3. New Mexico: the Green Party is raising money to hire an attorney to sue, to overturn the Secretary of State's April 14 ruling that the party is no longer entitled to nominate candidates by primary. The law says, "'Major party' means any qualified party, any of whose candidates received as many as 5% of the total votes cast at the last preceding general election for the office of Governor, or president, as the case may be." The party had a statewide candidate in 2000 who polled 54,926 votes, which is 9.2% of the presidential vote. The Secretary of State ignores the words "any of whose candidates" and claims that only the party's presidential vote counts.
4. Ohio: the Libertarian Party plans to bring a lawsuit, challenging the state's ruling that it is no longer a qualified party (the law is internally contradictory).
The case probably will also challenge the January petition deadline for new parties, and also the law requiring signers of that petition to say that they "intend to organize the party".
5. national: on April 22, the Libertarian National Committee agreed to become a co-plaintiff in a lawsuit which will challenge federal laws on contribution limits and disclosure. The Constitution Party and the American Heritage Party are likely to be co-plaintiffs as well.
Congressman Ron Paul has decided to re-introduce his bills on presidential debates and ballot access.
The U.S. House of Representatives held its first hearing on election law bills, on April 26. The Secretaries of State of Florida and Ohio asked Congress to appropriate money to help the states buy ballot-counting systems.
Representative Cynthia McKinney has again introduced a bill, to eliminate the federal law requiring single member districts for U.S. House elections. This year, it is HB 1189. If the law were repealed, states would be free to experiment with multimember districts elected proportionally. The Center for Voting and Democracy, which works to implement alternative voting systems, also supports HR 57, which would establish a Commission to consider a full range of electoral reforms; and HR 506, which would create a commission to analyze the size of the U.S. House of Representatives, and whether or not to implement alternate voting systems. To learn more, see http://www.fairvote.org/reports/1999/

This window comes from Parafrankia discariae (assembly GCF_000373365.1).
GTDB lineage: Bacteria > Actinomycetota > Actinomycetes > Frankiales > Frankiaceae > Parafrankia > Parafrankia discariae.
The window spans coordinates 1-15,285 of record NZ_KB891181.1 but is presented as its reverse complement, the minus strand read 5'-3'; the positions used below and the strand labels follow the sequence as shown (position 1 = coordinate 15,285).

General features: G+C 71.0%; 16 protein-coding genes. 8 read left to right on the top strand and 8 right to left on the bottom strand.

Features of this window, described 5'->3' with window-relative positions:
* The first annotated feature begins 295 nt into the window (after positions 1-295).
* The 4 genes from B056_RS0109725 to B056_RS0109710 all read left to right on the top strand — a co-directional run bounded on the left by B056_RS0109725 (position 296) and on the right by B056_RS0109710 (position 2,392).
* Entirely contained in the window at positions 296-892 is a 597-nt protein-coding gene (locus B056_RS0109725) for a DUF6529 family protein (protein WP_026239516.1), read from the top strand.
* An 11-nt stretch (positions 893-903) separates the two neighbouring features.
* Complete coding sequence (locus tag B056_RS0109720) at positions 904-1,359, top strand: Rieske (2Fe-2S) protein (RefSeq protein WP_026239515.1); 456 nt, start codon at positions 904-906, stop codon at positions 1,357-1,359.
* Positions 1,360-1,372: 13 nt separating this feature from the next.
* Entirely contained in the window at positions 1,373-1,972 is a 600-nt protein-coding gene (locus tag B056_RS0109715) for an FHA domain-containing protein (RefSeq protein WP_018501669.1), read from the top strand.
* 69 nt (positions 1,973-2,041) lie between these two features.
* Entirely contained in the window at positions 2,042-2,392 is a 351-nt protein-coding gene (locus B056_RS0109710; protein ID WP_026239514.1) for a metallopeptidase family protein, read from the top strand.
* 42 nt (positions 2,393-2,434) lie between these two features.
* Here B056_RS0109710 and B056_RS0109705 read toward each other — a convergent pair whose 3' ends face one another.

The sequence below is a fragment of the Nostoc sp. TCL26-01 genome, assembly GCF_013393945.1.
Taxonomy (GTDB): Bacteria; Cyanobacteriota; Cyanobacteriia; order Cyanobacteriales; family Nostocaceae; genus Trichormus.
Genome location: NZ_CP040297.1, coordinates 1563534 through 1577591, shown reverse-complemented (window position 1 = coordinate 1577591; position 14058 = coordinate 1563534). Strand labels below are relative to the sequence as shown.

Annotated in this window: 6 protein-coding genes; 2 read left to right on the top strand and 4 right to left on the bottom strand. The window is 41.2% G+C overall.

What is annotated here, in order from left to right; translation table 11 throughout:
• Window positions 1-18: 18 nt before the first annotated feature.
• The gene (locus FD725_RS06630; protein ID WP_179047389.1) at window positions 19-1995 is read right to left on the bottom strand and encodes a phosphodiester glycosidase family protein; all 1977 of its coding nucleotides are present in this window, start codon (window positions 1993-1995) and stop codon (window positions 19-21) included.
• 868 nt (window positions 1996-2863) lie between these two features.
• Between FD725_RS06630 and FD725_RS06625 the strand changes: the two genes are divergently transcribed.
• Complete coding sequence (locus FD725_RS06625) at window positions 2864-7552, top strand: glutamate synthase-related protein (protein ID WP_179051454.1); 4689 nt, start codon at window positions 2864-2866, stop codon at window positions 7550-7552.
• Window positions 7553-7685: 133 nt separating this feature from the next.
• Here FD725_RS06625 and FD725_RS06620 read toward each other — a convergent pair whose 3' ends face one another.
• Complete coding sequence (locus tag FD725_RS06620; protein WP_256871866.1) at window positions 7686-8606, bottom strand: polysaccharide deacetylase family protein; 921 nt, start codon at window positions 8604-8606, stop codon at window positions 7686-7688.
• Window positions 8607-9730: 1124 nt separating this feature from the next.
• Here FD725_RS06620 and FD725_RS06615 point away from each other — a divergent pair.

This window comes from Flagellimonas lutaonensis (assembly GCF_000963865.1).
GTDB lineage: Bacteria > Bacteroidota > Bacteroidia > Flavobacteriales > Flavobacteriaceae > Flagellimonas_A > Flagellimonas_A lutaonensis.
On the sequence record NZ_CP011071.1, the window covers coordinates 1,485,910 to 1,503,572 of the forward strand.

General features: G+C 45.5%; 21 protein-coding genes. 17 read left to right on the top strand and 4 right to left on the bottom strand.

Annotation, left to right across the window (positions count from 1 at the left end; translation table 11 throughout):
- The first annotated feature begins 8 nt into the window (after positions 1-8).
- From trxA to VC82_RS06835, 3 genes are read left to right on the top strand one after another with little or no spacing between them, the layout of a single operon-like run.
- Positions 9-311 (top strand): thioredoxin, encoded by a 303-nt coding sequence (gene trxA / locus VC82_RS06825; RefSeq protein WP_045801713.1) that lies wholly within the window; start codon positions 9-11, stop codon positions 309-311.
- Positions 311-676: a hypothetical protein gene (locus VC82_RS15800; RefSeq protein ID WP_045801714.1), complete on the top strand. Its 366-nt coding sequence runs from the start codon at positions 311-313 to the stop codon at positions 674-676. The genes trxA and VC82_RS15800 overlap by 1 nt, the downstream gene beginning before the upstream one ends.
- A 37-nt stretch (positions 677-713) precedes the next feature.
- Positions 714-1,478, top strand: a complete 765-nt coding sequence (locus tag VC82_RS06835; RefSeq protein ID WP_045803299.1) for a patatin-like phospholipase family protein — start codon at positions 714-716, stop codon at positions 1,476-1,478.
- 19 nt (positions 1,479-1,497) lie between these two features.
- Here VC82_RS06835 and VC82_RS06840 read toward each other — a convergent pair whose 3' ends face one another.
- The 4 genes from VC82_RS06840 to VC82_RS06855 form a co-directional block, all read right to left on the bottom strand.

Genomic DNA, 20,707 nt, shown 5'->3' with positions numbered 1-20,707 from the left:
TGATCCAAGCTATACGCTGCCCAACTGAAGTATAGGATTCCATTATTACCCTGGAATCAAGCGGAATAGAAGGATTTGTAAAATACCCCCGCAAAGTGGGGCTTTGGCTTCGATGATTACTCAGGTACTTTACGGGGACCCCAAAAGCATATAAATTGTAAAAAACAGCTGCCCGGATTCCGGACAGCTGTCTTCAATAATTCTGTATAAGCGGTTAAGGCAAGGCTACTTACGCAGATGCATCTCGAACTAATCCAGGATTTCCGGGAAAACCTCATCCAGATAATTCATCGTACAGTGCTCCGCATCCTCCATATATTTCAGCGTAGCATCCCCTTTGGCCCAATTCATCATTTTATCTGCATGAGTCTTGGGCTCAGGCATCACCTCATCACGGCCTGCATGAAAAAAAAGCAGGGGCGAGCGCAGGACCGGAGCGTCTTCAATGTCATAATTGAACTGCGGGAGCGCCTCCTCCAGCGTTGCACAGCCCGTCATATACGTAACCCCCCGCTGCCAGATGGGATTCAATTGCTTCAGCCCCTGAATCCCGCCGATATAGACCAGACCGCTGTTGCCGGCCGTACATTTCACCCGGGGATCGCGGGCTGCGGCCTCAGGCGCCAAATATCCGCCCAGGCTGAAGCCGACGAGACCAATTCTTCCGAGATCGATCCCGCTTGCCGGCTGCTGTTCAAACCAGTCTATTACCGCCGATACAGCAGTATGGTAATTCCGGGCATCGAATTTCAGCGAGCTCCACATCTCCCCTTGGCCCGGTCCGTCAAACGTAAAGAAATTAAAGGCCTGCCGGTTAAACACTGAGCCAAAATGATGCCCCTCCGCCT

The FEC has just published Combined Federal/State Disclosure and Election Directory 2001, a free book which lists all state elections directors, their phone and fax numbers, their e-mail addresses, and their postal addresses. The book appears annually. Telephone the FEC at (800)-424-9530 and ask for the Public Disclosure Division, to order the book.
The Federal Election Commission has asked Congress to make it more difficult for presidential candidates to receive primary season matching funds. The FEC says, "The present law sets a very low bar for candidates: $100,000 in matchable contributions ($5,000 in each of at least 20 states from individual donations of $250 or less). Congress needs to consider a new threshold that would not be so high as to deprive potentially late-blooming candidates of public funds, nor so low as to permit individuals who are clearly not viable candidates to exploit the system."
Minor party candidates who have received primary season matching funds have been Sonia Johnson of the Citizens Party in 1984, Lenora Fulani of the New Alliance Party in 1988 and 1992, John Hagelin of the Natural Law Party in 1992, 1996 and 2000, Ralph Nader of the Green Party in 2000, and Pat Buchanan of the Reform Party in 2000.
The FEC also warns that there is likely to be a shortfall in the fund, for 2004. Currently, taxpayers are free to direct $3 on the federal income tax forms into the fund, but only about 20% of taxpayers do so. The FEC projects that, if nothing is done, primary season candidates in 2004 will only receive 23% as much money as they are entitled to.
The National Conference of State Legislatures website now contains a list of all election law reform bills pending in state legislatures. See http://www.ncsl.org/programs/legman/elect/taskfc/database.htm and click on "public user".
Users can choose sub-topics (such as "electoral college" or "ballot access -- parties") and can choose any or all states. There are over 1,500 bills.
The Libertarian Party is 95% finished in both North Carolina and Nebraska; has started Ohio; and will soon start Michigan. The Constitution Party will start in Montana on June 1.